LEADING ARTICLE: A shameful lack of honour

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Events over the past few days have provided powerful evidence that Michael Howard has indeed intervened regularly in the running of the prison service. Derek Lewis, during more than three years as Director- General of the Prison Service, was clearly fed up with such interference. That much is apparent from the writ against Mr Howard, which he issued yesterday. Mr Lewis portrays the Home Secretary breathing down his neck every day, obstructing staff appointments, interfering in industrial disputes with the prison officers' association, even pressurising him to suspend John Marriott, the former Governor of Parkhurst prison after three dangerous "lifers" escaped.

Mr Lewis is not the first person to think that he could do a better job if only a superior would cease pestering. His protestations are also self- serving. (Like Mr Howard, he tends to blame everyone but himself). And he may not be wholly reliable on the particulars. After all, he seems to have changed his story. In January, Mr Lewis told a Commons committee of MPs that Mr Howard had not intervened in the operational matters that led to Mr Marriott's removal.

Nevertheless, Mr Lewis's general case that his old boss is a busybody looks compelling. And who could blame Mr Howard for being so obsessive? He is the Home Secretary. We would be worried if he did not take a conscientious interest in those behind bars.

In normal circumstances, we would not expect Mr Howard to resign for being too involved in the running of Britain's prisons. Nor would we expect him to step down over the Parkhurst jail-break or the other high-profile escapes under his watch. They were serious: Sir John Learmont's report on Monday described a prison system with security flaws that require urgent action, but it did not demand Mr Howard's head.

No Home Secretary in living memory has resigned over a jail-break or prison disturbance. The public expects the incumbent not to fall on his sword but to own up to the problems, find the solutions and provide reassurances that they have been implemented. Mr Howard's predecessor did not stand down after the Strangeways riot in 1990. James Prior stayed on as Northern Ireland Secretary after the 1983 mass break-out of the Maze by IRA prisoners.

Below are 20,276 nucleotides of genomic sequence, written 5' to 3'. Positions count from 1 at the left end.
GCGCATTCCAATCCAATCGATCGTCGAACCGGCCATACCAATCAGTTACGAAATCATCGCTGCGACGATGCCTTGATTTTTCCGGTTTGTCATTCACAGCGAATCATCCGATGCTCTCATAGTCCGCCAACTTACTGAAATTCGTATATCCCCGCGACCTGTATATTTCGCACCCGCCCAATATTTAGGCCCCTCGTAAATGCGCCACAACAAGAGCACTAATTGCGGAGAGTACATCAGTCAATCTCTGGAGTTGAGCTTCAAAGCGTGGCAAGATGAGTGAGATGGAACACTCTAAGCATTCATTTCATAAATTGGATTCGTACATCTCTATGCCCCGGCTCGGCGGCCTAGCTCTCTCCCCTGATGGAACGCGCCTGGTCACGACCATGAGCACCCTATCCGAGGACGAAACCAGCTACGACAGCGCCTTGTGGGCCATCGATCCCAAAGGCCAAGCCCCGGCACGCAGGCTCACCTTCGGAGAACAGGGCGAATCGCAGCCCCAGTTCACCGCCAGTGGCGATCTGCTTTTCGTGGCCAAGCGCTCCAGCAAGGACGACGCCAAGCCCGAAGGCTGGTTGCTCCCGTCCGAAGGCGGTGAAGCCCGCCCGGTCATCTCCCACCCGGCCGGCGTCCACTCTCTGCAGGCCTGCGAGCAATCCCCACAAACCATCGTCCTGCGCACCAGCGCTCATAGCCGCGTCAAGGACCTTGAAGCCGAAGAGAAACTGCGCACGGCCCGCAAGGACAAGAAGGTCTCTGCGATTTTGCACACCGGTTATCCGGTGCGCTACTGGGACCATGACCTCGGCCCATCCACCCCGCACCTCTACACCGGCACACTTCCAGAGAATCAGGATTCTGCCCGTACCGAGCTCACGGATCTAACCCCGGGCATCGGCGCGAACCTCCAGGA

The problem with Mr Howard is that he has so redefined his job that he is not like any other Home Secretary. He has presided over a supposed change in the administration of prisons, namely that operational control is devolved to the Prison Service from the Home Office, which is meant to retain responsibility solely for policy-making.

This attempted division makes some sense in theory but, practically speaking, it hasn't happened. Mr Howard cannot resist interfering.

This is a small misdemeanour, however, beside the fact that Mr Howard has used this mythical division of roles as a cover for absolving himself of responsibility for the problems identified in the Learmont report. If he had said he was sorry, he would have been forgiven for what went wrong at Parkhurst. By washing his hands of sin while condemning others, he has merely provoked fresh anger. By telling MPs that he has not been involved in operational decisions, he now stands accused of the ultimate parliamentary crime: misleading the House of Commons over his actions.

The Parkhurst escape threatened Michael Howard's reputation for ministerial competence, but should not in itself have ended his political career. It is the Home Secretary's cowardly, dishonourable and dissembling response to that escape that may now prove fatal.